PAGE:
Tuesday, 30 April 2013

Why can't the English...win Eurovision?

A while ago a colleague of mine posed the question to me:

The UK has given us so many great bands and artists. So how come they hardly ever win Eurovision?

It's a fair question. This year marks the 57th year of Eurovision's existence and the UK have participated in all but two contests in that time. They have won 5 times, come last three times, and first runner up 15 times. Even Ireland has won it more often, with 7 wins to their credit.

I think there are a number of reasons for this. Firstly, Eurovision has always had a culture of kitsch surrounding it. It has been more about bad fashion and cheesy pop songs designed to appeal to a mass audience. In the eyes of some critics, it tends to be regarded as kind of cultural freak-show; a train-wreck of a contest that showcases the best and worst of the music the EU member states have to offer. As such, the British musical aristocracy would consider appearing in Eurovision as a sellout.

It's also regarded in some circles as a "one-hit wonder". The only winning act to ever go on to massive international success was ABBA. Mind you, a number of other acts have made a small mark on the world since their wins, such as Bucks Fizz and Celine Dion. Some of Britain's winners have found that their entrants have had their careers take a nosedive after appearing in it. Consider this: what happened to Lulu after she performed in 1969? Others, like Cliff Richard survived, but the odds of lasting success after entering Eurovision are not in the artists favour.

Since the year 2000, Britain has been one of the "Big Four" Eurovision entrants. This means that, along with Germany, France and Spain (and now Italy, making it the "Big Five" in 2013), because they contribute the most money to the European Broadcasting Union, they now go into the finals without having to contend in other rounds, potentially getting knocked out. They're assured a place in the grand final automatically, so there's no contest for them and as such they can treat it with contempt. They can submit any entry they want and it goes in untried and untested.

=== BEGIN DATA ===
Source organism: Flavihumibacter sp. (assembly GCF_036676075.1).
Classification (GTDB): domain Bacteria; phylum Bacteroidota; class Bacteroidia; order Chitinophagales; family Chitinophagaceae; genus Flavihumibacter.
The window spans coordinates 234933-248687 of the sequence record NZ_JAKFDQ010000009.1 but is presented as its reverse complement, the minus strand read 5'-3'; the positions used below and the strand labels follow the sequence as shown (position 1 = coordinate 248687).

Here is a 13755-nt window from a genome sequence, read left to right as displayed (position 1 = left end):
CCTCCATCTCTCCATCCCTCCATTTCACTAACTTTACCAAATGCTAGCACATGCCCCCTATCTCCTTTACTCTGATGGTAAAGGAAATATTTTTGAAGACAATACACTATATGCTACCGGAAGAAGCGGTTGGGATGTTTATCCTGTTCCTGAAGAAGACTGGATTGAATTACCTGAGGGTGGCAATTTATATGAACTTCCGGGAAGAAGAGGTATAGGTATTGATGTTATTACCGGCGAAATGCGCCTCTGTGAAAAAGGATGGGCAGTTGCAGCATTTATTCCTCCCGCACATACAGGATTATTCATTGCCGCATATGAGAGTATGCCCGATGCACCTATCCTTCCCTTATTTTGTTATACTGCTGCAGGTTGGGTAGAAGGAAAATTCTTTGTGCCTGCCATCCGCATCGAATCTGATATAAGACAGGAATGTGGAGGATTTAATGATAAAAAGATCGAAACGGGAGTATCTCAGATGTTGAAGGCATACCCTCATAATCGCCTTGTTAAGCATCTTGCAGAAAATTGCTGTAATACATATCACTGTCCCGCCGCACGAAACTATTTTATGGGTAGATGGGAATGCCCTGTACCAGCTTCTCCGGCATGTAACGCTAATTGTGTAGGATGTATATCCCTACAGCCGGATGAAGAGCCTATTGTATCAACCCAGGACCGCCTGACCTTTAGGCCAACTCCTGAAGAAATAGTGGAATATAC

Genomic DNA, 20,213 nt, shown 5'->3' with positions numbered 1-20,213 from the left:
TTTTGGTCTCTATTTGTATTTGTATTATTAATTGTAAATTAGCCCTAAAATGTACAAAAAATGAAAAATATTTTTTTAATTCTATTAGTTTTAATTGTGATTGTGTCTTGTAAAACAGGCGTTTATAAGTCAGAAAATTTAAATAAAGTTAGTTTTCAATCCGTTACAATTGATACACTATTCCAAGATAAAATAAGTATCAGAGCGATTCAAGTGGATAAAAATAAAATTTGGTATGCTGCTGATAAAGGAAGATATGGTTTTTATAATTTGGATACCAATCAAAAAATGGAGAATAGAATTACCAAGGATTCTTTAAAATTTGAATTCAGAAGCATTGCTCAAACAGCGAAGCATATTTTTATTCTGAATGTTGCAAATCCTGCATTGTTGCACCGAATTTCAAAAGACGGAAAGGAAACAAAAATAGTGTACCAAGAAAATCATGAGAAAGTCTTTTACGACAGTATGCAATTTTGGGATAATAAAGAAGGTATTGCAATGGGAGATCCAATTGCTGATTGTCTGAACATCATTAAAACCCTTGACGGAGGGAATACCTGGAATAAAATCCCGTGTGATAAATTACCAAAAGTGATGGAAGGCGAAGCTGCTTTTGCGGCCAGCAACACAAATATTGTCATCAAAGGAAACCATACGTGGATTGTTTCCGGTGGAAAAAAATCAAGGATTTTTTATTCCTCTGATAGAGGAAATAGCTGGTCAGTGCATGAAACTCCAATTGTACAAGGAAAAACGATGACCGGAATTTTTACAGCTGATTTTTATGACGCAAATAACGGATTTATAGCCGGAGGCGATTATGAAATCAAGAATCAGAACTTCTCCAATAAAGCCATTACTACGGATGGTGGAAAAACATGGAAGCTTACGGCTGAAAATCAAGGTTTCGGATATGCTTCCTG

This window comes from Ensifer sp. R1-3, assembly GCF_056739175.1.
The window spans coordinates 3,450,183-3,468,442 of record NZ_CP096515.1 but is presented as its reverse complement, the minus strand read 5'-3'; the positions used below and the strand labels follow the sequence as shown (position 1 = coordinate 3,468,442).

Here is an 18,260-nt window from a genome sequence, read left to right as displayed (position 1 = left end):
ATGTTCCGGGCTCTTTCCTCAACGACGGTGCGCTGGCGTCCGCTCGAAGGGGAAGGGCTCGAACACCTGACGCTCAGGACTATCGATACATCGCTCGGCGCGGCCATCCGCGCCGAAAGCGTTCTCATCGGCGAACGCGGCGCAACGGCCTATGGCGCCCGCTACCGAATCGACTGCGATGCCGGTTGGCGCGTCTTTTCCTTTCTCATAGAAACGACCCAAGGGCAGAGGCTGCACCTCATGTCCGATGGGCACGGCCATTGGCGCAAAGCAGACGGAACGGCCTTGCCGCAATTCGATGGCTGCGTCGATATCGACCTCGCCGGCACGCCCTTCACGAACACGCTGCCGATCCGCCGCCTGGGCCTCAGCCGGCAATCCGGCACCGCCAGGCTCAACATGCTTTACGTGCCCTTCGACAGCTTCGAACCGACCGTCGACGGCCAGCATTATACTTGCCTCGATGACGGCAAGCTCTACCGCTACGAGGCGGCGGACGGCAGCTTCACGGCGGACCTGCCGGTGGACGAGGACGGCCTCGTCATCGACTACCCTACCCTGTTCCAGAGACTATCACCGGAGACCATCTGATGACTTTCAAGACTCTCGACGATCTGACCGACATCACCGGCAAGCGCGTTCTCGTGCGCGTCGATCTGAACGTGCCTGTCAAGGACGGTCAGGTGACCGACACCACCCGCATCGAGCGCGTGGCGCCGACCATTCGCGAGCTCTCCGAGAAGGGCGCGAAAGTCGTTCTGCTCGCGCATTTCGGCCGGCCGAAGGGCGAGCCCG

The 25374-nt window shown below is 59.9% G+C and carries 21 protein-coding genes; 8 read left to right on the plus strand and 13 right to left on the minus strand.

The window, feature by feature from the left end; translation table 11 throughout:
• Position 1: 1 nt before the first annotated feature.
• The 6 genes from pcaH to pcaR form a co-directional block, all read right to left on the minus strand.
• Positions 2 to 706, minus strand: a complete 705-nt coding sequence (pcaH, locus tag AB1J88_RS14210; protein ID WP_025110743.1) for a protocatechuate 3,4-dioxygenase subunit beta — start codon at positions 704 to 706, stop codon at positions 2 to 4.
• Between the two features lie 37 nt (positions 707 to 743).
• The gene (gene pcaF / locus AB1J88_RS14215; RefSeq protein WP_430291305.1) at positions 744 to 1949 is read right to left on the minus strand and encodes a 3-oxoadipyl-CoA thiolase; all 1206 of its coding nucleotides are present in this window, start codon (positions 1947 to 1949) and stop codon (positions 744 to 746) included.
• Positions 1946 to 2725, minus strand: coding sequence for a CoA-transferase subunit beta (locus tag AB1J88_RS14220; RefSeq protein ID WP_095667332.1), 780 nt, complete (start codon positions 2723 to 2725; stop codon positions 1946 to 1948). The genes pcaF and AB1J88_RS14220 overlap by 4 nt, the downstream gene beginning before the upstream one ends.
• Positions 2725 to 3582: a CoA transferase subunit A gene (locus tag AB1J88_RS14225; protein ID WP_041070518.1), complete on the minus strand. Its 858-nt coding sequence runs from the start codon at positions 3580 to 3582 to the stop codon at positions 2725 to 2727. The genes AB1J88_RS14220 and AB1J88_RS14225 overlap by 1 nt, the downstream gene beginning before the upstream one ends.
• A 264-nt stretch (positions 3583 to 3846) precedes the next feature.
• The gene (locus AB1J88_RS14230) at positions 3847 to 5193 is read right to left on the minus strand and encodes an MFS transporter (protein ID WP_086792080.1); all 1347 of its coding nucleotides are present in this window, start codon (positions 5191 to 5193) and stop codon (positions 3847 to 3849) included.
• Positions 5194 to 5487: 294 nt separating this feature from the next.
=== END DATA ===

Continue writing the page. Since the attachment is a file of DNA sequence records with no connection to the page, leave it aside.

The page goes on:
The contest has become very political now, especially since the fall of the Soviet bloc. There are a lot of neighbouring countries that are less than friendly with each other, and as member states cannot vote for their own entry, they can deliberately vote against a neighbour. Plus, a lot of songs sung in language have been political statements, thus deterring some voters altogether. Smaller countries in the former Soviet bloc have found that they are struggling financially since the fall of Communism, and a win in Eurovision would be highly sought after. This would bring in much needed foreign investment and tourism, as the winner has the honour of staging the context the following year. England has no real need for such incentives, and as such appear to not put their best acts forward.

With the digital economy in full swing and the Internet making the world more connected, British bands get plenty of coverage all over the planet, and as such they have no real need to be put in front of a massive TV audience guaranteed with Eurovision. Recent UK entrants all appear to be former pop stars who still have some recognisable essence about them, and as such the British Eurovision delegation may think that swings the odds in their favour. Although, last year Engelbert Humperdinck didn't fare very well at all. This year they have cast Bonnie Tyler in the role of representing the UK: here's hoping they choose a better song for her than last years'cowpat of a song...

For a number of years now, Eurovision has been broadcast in Australia on SBS. This year it will broadcast the two semi finals and the grand final on the weekend of the 17-19th of May 2013, live from Maimo, Sweden. 

I'm not much of a fan of some of the music presented and I do think it is a bit daggy but, as far as train wrecks go, at least this one is very interesting.

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